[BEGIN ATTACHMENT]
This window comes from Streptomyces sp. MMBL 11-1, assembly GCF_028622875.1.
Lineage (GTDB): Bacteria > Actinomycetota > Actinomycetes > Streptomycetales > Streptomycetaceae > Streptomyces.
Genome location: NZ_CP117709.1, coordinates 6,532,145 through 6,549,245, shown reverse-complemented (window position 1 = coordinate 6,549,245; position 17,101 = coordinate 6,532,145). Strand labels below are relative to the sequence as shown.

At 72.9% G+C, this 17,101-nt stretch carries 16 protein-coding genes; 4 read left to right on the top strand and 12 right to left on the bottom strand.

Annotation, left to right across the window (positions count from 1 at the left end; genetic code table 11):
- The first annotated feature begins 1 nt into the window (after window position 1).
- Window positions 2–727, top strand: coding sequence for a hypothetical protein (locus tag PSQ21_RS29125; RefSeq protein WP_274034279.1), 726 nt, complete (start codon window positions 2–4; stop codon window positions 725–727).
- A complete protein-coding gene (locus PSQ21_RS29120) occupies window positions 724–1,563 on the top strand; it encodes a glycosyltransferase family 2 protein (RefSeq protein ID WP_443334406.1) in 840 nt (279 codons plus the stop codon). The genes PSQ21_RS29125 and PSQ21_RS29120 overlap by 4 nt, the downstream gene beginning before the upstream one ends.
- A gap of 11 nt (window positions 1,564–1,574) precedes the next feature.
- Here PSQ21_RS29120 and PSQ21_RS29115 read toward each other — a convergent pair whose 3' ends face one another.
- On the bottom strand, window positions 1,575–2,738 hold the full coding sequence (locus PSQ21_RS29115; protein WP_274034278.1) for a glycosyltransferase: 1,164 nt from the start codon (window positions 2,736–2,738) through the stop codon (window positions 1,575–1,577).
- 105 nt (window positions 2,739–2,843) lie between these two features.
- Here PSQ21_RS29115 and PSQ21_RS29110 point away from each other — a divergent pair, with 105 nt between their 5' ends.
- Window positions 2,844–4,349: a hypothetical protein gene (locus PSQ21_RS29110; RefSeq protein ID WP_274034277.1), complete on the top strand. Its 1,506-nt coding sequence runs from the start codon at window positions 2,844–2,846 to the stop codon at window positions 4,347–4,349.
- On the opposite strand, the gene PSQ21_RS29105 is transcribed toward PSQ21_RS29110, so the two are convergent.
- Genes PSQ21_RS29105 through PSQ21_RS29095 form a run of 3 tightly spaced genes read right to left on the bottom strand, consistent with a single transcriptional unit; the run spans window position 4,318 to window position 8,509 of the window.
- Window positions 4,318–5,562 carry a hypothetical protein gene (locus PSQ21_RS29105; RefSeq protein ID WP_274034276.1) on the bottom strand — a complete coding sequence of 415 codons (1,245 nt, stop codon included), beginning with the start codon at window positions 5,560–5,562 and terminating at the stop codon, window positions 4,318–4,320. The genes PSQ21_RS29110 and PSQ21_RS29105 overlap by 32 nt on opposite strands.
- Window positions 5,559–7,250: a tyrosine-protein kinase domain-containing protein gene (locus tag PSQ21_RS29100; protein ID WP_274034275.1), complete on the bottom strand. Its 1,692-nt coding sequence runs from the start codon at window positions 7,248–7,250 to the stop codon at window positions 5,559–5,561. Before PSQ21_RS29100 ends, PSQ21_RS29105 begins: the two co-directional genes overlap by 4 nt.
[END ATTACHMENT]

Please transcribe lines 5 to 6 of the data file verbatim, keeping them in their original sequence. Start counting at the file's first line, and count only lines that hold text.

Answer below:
Annotation, left to right across the window (positions count from 1 at the left end; genetic code table 11):
- The first annotated feature begins 1 nt into the window (after window position 1).